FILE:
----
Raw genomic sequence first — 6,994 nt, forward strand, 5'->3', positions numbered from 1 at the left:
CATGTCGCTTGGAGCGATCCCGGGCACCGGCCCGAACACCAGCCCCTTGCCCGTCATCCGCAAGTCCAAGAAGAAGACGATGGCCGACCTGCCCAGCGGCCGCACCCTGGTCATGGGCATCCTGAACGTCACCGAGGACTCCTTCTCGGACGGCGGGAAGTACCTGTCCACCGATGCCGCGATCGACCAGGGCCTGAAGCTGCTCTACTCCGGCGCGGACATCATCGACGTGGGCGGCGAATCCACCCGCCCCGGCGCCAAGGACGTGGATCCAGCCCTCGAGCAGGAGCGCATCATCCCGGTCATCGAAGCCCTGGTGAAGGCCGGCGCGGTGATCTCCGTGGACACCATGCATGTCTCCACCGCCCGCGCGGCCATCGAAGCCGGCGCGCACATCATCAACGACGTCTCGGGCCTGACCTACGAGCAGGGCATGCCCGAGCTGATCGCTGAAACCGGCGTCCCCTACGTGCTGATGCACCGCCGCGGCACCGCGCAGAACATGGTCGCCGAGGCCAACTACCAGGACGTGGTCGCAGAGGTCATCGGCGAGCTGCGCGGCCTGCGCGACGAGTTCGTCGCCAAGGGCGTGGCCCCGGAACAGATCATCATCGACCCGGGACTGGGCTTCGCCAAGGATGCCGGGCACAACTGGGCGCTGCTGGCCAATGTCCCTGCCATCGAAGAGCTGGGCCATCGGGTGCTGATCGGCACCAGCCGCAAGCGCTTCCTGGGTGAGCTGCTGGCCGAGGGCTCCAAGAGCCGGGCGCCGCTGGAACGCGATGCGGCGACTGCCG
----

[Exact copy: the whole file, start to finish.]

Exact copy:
Raw genomic sequence first — 6,994 nt, forward strand, 5'->3', positions numbered from 1 at the left:
CATGTCGCTTGGAGCGATCCCGGGCACCGGCCCGAACACCAGCCCCTTGCCCGTCATCCGCAAGTCCAAGAAGAAGACGATGGCCGACCTGCCCAGCGGCCGCACCCTGGTCATGGGCATCCTGAACGTCACCGAGGACTCCTTCTCGGACGGCGGGAAGTACCTGTCCACCGATGCCGCGATCGACCAGGGCCTGAAGCTGCTCTACTCCGGCGCGGACATCATCGACGTGGGCGGCGAATCCACCCGCCCCGGCGCCAAGGACGTGGATCCAGCCCTCGAGCAGGAGCGCATCATCCCGGTCATCGAAGCCCTGGTGAAGGCCGGCGCGGTGATCTCCGTGGACACCATGCATGTCTCCACCGCCCGCGCGGCCATCGAAGCCGGCGCGCACATCATCAACGACGTCTCGGGCCTGACCTACGAGCAGGGCATGCCCGAGCTGATCGCTGAAACCGGCGTCCCCTACGTGCTGATGCACCGCCGCGGCACCGCGCAGAACATGGTCGCCGAGGCCAACTACCAGGACGTGGTCGCAGAGGTCATCGGCGAGCTGCGCGGCCTGCGCGACGAGTTCGTCGCCAAGGGCGTGGCCCCGGAACAGATCATCATCGACCCGGGACTGGGCTTCGCCAAGGATGCCGGGCACAACTGGGCGCTGCTGGCCAATGTCCCTGCCATCGAAGAGCTGGGCCATCGGGTGCTGATCGGCACCAGCCGCAAGCGCTTCCTGGGTGAGCTGCTGGCCGAGGGCTCCAAGAGCCGGGCGCCGCTGGAACGCGATGCGGCGACTGCCG